The Japanese writing is composed of three completely different character sets:
1. Kanji (over thousands of characters imported from the Chinese language)
3. Katakana (2 syllabaries of 46 characters each called Kana when together)
There are two ways of writing Japanese texts; Western style, written in horizontal rows from top to the bottom of a page and traditional Japanese style, written in vertical columns from right to the left of a page. However, both styles are equally in practice. Basic grammar in Japanese is very simple. Gender articles and differences between singular and plural are almost absent. Nouns without being demolished, appear in the same structure every time and conjugation laws for adjectives and verbs are very simple and without exceptions.
In contrast to other languages, there are quite a few sounds in Japanese so pronunciation isn’t much of a big deal. The only difficulty is the Japanese accent, but it isn’t as complicated as the Chinese accent. Also, there are many homonyms which are the words pronounced in the same way but having different meanings.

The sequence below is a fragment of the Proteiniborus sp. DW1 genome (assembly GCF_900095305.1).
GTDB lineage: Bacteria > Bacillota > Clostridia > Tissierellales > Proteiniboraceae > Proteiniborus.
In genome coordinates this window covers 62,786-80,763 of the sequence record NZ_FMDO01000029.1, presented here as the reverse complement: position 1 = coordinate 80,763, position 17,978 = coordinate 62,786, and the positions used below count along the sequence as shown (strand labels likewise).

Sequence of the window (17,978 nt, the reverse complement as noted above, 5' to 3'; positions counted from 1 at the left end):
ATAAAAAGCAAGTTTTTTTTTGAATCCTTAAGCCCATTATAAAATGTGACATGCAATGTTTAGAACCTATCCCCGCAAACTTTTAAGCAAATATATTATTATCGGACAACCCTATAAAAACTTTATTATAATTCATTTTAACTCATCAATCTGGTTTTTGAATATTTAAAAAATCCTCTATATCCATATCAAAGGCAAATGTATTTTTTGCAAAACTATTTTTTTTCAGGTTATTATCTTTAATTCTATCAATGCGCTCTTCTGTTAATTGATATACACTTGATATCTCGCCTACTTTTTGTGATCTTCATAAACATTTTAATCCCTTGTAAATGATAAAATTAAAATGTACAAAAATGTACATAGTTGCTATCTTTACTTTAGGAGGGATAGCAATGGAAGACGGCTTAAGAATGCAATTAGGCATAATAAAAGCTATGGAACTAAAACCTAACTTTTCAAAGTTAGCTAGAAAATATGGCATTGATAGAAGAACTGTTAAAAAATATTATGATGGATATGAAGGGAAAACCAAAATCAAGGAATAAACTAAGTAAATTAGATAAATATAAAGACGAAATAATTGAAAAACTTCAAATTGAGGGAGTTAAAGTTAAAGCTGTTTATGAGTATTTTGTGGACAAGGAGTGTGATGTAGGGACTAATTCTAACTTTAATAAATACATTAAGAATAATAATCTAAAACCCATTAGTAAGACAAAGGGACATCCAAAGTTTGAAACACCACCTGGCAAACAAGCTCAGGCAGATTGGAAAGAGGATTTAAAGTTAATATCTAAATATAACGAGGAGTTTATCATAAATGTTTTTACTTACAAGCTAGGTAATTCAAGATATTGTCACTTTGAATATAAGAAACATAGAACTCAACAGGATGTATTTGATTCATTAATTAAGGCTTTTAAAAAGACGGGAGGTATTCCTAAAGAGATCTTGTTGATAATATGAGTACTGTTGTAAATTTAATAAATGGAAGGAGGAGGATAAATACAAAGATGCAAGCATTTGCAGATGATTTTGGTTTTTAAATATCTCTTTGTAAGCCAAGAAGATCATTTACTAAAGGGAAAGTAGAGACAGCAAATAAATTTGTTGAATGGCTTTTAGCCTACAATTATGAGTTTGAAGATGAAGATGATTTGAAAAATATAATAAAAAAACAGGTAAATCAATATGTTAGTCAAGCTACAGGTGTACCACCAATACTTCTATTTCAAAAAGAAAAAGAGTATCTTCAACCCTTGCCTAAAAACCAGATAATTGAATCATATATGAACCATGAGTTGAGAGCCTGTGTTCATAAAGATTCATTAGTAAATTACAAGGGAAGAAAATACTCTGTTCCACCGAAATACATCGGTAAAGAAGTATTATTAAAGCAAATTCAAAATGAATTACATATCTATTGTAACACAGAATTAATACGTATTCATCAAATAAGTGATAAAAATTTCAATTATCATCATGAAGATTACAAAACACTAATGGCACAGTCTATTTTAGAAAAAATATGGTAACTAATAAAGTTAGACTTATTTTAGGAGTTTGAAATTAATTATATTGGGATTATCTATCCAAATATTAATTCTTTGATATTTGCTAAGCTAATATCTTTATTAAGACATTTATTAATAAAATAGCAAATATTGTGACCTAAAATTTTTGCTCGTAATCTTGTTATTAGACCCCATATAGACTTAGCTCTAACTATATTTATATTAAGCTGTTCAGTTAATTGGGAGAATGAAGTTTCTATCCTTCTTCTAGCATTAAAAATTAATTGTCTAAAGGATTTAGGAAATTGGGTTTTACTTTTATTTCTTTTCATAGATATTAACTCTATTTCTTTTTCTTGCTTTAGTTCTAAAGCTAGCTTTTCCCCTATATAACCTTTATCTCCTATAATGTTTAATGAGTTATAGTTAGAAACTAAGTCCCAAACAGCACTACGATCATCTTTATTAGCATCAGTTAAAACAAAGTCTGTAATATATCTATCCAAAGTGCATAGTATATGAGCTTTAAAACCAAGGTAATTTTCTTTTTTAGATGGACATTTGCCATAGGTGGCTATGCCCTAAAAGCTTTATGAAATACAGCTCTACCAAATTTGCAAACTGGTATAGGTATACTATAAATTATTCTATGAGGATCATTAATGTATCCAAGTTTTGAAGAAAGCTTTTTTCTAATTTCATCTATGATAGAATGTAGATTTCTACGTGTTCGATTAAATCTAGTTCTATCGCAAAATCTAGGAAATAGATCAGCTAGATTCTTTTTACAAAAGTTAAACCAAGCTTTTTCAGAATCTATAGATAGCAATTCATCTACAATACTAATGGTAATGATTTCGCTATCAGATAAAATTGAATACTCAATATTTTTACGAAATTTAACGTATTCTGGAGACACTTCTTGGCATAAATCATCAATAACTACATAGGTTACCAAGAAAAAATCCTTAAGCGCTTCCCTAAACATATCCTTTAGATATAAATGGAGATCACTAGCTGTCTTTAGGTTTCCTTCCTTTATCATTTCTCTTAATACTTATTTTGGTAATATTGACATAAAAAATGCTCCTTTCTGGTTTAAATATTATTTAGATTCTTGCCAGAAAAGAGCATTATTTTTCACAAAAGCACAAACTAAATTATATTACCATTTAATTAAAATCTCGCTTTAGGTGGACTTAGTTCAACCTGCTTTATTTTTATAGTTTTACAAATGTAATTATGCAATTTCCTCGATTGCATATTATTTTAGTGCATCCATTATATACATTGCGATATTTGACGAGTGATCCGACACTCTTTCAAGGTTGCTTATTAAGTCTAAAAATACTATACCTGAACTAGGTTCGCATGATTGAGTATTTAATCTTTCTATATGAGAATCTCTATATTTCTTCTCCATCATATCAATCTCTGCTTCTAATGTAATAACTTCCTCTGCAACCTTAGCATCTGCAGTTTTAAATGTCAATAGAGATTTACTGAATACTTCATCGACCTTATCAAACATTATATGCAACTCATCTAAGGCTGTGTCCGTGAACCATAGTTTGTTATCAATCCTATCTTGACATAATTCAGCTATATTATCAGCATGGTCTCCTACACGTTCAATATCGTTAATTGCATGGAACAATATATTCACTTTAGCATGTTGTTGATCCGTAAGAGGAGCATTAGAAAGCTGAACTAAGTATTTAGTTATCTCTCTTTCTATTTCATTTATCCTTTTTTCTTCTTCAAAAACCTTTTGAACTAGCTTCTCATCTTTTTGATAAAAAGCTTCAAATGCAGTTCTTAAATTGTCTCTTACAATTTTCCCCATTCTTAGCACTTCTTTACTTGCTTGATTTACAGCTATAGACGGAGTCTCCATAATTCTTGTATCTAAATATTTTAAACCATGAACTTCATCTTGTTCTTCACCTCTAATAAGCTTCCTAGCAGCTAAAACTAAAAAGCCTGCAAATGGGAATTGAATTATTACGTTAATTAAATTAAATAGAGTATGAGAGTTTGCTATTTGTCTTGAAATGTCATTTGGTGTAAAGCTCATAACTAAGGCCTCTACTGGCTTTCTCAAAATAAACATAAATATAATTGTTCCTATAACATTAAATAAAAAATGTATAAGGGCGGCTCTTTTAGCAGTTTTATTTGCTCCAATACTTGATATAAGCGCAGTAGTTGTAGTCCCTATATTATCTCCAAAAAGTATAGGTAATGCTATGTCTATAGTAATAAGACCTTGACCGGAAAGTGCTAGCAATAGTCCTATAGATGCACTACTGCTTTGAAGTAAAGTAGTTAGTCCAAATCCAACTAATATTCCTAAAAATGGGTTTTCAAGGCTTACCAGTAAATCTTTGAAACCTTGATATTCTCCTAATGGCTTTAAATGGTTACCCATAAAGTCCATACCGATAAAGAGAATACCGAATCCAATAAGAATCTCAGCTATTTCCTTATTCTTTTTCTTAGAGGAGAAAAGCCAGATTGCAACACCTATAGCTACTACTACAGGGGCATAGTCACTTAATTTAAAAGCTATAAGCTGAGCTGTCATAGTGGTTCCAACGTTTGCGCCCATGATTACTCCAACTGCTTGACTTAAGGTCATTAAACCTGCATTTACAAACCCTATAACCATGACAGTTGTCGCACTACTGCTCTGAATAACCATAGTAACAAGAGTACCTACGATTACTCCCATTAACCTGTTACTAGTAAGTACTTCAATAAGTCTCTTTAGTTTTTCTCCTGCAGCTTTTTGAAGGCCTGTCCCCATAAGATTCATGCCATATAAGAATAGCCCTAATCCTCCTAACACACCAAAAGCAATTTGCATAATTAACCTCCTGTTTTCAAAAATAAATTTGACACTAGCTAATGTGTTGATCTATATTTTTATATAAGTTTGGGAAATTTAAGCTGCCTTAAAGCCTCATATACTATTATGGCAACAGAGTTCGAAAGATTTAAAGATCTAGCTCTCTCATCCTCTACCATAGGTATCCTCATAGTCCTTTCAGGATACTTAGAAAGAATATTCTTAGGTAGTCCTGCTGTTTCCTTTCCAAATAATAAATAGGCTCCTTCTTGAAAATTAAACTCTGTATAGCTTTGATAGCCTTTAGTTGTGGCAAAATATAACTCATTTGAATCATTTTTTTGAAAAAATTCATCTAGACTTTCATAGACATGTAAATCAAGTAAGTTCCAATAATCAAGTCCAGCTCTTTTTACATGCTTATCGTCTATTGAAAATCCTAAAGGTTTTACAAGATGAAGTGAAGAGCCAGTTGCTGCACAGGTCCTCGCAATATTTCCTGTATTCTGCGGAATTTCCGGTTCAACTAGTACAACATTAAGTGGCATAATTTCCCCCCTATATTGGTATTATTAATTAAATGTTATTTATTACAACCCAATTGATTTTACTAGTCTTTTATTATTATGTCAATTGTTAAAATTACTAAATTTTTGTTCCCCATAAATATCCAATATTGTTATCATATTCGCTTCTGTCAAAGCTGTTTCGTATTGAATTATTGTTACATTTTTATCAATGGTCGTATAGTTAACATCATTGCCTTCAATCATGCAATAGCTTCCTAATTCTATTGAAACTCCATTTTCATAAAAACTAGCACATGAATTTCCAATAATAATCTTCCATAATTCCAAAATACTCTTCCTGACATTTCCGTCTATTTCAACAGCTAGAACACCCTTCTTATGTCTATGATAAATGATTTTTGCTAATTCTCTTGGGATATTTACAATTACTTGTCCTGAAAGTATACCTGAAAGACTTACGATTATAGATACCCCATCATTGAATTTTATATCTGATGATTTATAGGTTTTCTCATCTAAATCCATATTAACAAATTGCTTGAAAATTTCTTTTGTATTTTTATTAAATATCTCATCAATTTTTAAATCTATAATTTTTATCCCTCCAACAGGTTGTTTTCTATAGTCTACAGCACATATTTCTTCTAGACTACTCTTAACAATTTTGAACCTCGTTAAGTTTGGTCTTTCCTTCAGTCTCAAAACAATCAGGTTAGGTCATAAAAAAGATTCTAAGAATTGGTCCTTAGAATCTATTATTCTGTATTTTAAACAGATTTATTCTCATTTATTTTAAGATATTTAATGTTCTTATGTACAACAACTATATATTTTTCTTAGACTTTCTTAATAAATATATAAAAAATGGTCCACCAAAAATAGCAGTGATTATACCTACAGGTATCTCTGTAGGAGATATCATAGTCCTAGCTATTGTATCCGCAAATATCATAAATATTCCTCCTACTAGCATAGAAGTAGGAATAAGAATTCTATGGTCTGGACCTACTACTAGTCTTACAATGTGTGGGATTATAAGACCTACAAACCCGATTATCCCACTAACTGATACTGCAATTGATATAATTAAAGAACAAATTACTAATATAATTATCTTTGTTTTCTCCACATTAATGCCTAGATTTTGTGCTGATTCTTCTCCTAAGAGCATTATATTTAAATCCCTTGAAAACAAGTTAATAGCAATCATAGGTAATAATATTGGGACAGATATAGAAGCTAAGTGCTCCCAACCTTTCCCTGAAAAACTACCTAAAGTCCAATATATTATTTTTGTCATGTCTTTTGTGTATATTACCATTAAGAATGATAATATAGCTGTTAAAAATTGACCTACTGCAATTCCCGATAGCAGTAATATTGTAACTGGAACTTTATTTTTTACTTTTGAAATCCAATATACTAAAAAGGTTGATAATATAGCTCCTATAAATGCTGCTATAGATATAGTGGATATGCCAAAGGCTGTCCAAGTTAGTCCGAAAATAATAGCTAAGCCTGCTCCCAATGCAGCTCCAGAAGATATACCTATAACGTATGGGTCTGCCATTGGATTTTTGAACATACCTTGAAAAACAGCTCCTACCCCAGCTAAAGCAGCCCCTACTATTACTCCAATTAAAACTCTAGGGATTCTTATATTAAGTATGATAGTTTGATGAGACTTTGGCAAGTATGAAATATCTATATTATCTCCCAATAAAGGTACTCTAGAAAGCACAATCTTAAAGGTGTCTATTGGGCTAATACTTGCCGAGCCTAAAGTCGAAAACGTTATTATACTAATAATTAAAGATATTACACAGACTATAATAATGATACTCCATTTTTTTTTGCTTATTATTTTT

When addressing to a superior, an unknown person, a child, a close friend or a family member, different expressions and words are used. There are more than five terms for the word “I” which is used for different situations. Same goes for the word “you”. An honorific language rank or “Keigo” is still popular for formal use.
MARS helps students translate their documents while processing the visa application to Japan and also present interpretation when required.
We prioritize aptitude, standard, and competency, which is why we recommend our students to take compulsory language here at MARS before heading for Japan. Only then are we relieved and reassured knowing that our students are on their way towards a good future and can build up a good career.
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